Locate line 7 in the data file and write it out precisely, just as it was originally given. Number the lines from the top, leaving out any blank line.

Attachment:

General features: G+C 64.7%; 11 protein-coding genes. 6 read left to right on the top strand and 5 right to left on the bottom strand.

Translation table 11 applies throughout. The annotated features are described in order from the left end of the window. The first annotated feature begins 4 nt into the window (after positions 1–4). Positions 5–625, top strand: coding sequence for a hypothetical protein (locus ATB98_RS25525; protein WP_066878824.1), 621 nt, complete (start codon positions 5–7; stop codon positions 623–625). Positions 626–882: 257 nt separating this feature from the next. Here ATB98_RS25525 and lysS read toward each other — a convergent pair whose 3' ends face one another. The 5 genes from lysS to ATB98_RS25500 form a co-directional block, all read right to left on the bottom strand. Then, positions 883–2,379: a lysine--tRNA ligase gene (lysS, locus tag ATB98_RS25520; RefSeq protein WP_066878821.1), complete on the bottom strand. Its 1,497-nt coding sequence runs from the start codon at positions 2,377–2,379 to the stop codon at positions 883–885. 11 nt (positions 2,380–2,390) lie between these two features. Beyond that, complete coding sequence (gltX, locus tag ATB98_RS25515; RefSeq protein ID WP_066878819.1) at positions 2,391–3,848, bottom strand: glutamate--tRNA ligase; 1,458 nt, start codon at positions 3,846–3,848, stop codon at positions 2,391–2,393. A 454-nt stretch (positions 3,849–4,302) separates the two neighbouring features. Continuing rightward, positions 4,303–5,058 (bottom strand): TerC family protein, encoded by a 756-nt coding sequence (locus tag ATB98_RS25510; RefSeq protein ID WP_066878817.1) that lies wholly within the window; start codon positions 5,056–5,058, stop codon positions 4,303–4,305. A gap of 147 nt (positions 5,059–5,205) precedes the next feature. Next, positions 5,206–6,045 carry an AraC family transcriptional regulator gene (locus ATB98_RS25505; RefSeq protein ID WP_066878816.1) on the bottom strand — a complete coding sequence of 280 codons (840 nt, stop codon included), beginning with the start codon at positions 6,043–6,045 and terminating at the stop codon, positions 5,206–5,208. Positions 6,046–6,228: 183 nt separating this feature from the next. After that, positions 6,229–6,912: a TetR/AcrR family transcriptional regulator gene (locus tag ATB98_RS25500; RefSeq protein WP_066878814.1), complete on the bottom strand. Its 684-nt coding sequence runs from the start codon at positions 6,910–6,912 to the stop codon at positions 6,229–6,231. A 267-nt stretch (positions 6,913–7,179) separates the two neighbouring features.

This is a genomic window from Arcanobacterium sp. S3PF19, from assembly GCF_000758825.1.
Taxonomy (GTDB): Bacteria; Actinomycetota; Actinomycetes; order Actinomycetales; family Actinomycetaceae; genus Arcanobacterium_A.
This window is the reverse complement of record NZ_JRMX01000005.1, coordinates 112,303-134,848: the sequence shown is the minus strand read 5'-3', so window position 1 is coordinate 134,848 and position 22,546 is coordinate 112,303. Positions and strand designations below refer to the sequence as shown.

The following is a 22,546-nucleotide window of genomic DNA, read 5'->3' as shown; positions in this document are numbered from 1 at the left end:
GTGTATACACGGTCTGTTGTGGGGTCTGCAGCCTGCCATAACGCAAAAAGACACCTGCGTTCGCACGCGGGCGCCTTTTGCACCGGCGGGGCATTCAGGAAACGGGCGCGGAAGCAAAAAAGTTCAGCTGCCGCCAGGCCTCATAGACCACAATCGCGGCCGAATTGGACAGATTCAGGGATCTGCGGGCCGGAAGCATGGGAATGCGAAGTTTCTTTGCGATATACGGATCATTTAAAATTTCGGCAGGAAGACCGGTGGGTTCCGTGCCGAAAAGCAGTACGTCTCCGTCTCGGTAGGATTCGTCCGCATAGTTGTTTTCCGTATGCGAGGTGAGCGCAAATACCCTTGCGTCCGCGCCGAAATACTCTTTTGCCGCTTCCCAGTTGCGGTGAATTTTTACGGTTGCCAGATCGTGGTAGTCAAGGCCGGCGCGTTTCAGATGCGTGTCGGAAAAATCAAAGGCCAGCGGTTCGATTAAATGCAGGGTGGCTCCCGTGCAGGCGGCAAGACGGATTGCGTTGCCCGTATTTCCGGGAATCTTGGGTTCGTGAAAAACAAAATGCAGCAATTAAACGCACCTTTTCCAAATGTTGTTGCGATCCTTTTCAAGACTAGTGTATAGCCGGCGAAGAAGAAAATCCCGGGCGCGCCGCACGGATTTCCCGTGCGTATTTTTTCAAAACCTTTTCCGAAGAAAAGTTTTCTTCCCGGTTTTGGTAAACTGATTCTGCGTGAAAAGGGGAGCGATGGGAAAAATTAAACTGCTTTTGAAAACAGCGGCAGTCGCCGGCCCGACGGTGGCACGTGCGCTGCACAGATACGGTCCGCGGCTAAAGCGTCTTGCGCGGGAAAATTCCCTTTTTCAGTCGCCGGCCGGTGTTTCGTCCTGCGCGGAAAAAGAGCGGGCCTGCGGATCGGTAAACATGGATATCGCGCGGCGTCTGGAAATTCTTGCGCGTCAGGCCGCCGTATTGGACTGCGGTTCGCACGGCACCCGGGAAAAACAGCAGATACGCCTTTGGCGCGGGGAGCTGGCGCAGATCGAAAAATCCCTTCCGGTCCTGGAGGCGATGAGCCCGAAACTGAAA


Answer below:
GTGTATACACGGTCTGTTGTGGGGTCTGCAGCCTGCCATAACGCAAAAAGACACCTGCGTTCGCACGCGGGCGCCTTTTGCACCGGCGGGGCATTCAGGAAACGGGCGCGGAAGCAAAAAAGTTCAGCTGCCGCCAGGCCTCATAGACCACAATCGCGGCCGAATTGGACAGATTCAGGGATCTGCGGGCCGGAAGCATGGGAATGCGAAGTTTCTTTGCGATATACGGATCATTTAAAATTTCGGCAGGAAGACCGGTGGGTTCCGTGCCGAAAAGCAGTACGTCTCCGTCTCGGTAGGATTCGTCCGCATAGTTGTTTTCCGTATGCGAGGTGAGCGCAAATACCCTTGCGTCCGCGCCGAAATACTCTTTTGCCGCTTCCCAGTTGCGGTGAATTTTTACGGTTGCCAGATCGTGGTAGTCAAGGCCGGCGCGTTTCAGATGCGTGTCGGAAAAATCAAAGGCCAGCGGTTCGATTAAATGCAGGGTGGCTCCCGTGCAGGCGGCAAGACGGATTGCGTTGCCCGTATTTCCGGGAATCTTGGGTTCGTGAAAAACAAAATGCAGCAATTAAACGCACCTTTTCCAAATGTTGTTGCGATCCTTTTCAAGACTAGTGTATAGCCGGCGAAGAAGAAAATCCCGGGCGCGCCGCACGGATTTCCCGTGCGTATTTTTTCAAAACCTTTTCCGAAGAAAAGTTTTCTTCCCGGTTTTGGTAAACTGATTCTGCGTGAAAAGGGGAGCGATGGGAAAAATTAAACTGCTTTTGAAAACAGCGGCAGTCGCCGGCCCGACGGTGGCACGTGCGCTGCACAGATACGGTCCGCGGCTAAAGCGTCTTGCGCGGGAAAATTCCCTTTTTCAGTCGCCGGCCGGTGTTTCGTCCTGCGCGGAAAAAGAGCGGGCCTGCGGATCGGTAAACATGGATATCGCGCGGCGTCTGGAAATTCTTGCGCGTCAGGCCGCCGTATTGGACTGCGGTTCGCACGGCACCCGGGAAAAACAGCAGATACGCCTTTGGCGCGGGGAGCTGGCGCAGATCGAAAAATCCCTTCCGGTCCTGGAGGCGATGAGCCCGAAACTGAAA